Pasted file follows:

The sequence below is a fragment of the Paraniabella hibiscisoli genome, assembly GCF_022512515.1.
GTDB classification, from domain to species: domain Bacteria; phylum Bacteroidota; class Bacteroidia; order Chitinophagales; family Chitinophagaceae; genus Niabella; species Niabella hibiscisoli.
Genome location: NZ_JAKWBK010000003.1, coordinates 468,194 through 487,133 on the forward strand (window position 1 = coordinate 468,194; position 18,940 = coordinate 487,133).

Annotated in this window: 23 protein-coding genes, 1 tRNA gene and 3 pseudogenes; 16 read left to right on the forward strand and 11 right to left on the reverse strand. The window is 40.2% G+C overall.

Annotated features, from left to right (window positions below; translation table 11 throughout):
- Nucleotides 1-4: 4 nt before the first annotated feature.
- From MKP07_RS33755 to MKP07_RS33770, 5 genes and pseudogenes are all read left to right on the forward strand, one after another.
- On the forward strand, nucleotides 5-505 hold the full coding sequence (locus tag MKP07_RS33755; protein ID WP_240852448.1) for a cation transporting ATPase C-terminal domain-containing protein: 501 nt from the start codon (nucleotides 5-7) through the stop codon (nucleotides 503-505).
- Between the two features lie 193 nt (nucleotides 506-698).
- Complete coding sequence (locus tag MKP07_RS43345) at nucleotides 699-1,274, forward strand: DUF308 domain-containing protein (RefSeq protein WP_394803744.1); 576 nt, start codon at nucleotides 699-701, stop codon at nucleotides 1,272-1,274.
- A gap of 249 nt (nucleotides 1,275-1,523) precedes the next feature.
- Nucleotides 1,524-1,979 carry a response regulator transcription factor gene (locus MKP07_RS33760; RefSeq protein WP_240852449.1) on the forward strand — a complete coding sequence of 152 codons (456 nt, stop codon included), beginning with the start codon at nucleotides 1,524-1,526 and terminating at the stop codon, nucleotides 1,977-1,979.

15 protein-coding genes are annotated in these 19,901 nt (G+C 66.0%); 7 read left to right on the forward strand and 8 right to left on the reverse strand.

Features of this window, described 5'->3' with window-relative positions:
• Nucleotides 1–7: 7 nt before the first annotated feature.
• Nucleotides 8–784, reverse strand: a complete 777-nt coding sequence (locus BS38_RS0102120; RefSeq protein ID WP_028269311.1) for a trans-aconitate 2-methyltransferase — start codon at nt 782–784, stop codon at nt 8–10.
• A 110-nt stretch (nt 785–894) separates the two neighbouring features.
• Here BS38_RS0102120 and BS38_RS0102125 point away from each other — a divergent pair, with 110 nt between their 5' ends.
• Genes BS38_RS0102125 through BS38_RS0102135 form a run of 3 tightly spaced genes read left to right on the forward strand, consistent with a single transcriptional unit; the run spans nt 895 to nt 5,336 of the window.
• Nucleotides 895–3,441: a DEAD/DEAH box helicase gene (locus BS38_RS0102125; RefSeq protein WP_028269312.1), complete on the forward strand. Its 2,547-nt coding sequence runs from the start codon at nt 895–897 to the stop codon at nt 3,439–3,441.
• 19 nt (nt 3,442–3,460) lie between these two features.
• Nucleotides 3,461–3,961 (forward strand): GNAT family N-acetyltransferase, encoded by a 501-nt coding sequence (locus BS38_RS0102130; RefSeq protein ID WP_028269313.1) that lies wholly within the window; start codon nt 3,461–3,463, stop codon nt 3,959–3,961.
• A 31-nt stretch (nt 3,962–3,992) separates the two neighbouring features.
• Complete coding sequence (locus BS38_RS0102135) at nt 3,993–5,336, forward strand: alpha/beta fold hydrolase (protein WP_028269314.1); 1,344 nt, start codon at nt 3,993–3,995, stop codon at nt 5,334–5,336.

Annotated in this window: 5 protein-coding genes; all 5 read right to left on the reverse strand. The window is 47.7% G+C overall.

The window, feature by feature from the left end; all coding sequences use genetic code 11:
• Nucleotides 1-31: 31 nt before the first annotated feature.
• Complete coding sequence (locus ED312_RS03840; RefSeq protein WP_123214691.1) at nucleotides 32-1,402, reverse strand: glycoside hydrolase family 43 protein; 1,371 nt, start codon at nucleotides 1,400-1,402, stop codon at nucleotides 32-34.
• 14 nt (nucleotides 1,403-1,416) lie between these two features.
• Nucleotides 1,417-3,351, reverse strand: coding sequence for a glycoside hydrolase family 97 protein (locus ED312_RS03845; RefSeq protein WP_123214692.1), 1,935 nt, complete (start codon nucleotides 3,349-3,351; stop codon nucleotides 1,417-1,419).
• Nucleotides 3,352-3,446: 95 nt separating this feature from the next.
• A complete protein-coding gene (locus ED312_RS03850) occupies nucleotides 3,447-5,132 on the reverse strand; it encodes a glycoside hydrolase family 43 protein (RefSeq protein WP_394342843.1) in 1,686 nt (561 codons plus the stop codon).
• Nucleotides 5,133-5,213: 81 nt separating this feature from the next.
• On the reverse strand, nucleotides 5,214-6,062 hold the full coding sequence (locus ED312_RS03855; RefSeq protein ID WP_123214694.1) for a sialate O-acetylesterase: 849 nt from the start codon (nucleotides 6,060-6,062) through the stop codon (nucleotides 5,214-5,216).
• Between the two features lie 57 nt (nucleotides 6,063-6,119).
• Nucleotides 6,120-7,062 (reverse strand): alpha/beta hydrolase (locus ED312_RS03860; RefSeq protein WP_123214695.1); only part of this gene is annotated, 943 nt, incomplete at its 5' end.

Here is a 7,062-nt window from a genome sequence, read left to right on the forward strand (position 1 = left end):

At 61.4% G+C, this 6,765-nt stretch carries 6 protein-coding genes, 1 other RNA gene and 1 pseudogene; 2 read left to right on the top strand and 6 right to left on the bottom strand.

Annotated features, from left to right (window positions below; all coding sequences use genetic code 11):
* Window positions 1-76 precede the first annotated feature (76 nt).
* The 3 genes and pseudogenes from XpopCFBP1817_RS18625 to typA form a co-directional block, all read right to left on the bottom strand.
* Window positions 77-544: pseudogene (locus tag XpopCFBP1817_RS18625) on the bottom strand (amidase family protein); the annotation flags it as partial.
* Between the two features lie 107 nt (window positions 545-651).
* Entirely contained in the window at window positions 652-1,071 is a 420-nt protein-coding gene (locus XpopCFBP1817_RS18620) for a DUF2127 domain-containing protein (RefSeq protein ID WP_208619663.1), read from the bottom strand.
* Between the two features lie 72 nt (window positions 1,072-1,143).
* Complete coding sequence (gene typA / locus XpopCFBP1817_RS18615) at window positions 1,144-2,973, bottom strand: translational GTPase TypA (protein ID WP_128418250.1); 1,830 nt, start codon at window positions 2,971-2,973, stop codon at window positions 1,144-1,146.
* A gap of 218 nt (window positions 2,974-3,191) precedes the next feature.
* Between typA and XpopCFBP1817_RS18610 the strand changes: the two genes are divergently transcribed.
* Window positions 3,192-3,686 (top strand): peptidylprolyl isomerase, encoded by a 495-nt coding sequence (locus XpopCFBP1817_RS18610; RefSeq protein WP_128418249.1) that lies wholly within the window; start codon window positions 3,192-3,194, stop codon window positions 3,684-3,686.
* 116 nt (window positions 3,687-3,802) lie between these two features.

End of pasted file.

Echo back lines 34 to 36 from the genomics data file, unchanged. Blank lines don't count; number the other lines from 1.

• On the reverse strand, nucleotides 5,214-6,062 hold the full coding sequence (locus ED312_RS03855; RefSeq protein ID WP_123214694.1) for a sialate O-acetylesterase: 849 nt from the start codon (nucleotides 6,060-6,062) through the stop codon (nucleotides 5,214-5,216).
• Between the two features lie 57 nt (nucleotides 6,063-6,119).
• Nucleotides 6,120-7,062 (reverse strand): alpha/beta hydrolase (locus ED312_RS03860; RefSeq protein WP_123214695.1); only part of this gene is annotated, 943 nt, incomplete at its 5' end.